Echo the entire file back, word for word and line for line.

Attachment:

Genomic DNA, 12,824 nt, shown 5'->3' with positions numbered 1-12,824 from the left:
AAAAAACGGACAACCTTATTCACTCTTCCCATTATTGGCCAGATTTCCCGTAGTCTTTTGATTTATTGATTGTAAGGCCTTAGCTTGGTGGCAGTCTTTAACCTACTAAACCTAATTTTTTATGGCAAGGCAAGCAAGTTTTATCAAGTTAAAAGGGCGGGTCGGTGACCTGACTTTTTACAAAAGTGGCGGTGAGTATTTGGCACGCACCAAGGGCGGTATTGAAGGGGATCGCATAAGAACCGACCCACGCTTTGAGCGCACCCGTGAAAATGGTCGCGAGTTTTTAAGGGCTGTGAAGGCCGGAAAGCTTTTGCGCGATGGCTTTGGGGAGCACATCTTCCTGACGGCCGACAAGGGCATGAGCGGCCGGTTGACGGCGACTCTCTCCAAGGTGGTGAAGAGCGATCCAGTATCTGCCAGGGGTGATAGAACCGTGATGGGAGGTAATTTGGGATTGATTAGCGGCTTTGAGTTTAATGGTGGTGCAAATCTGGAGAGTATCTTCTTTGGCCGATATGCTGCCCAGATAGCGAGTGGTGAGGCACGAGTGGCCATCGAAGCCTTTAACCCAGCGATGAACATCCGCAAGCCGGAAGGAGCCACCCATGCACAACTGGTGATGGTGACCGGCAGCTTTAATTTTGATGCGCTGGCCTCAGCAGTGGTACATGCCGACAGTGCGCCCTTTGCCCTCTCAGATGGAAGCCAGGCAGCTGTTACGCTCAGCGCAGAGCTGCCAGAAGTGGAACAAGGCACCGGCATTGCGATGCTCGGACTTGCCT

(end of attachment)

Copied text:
Genomic DNA, 12,824 nt, shown 5'->3' with positions numbered 1-12,824 from the left:
AAAAAACGGACAACCTTATTCACTCTTCCCATTATTGGCCAGATTTCCCGTAGTCTTTTGATTTATTGATTGTAAGGCCTTAGCTTGGTGGCAGTCTTTAACCTACTAAACCTAATTTTTTATGGCAAGGCAAGCAAGTTTTATCAAGTTAAAAGGGCGGGTCGGTGACCTGACTTTTTACAAAAGTGGCGGTGAGTATTTGGCACGCACCAAGGGCGGTATTGAAGGGGATCGCATAAGAACCGACCCACGCTTTGAGCGCACCCGTGAAAATGGTCGCGAGTTTTTAAGGGCTGTGAAGGCCGGAAAGCTTTTGCGCGATGGCTTTGGGGAGCACATCTTCCTGACGGCCGACAAGGGCATGAGCGGCCGGTTGACGGCGACTCTCTCCAAGGTGGTGAAGAGCGATCCAGTATCTGCCAGGGGTGATAGAACCGTGATGGGAGGTAATTTGGGATTGATTAGCGGCTTTGAGTTTAATGGTGGTGCAAATCTGGAGAGTATCTTCTTTGGCCGATATGCTGCCCAGATAGCGAGTGGTGAGGCACGAGTGGCCATCGAAGCCTTTAACCCAGCGATGAACATCCGCAAGCCGGAAGGAGCCACCCATGCACAACTGGTGATGGTGACCGGCAGCTTTAATTTTGATGCGCTGGCCTCAGCAGTGGTACATGCCGACAGTGCGCCCTTTGCCCTCTCAGATGGAAGCCAGGCAGCTGTTACGCTCAGCGCAGAGCTGCCAGAAGTGGAACAAGGCACCGGCATTGCGATGCTCGGACTTGCCT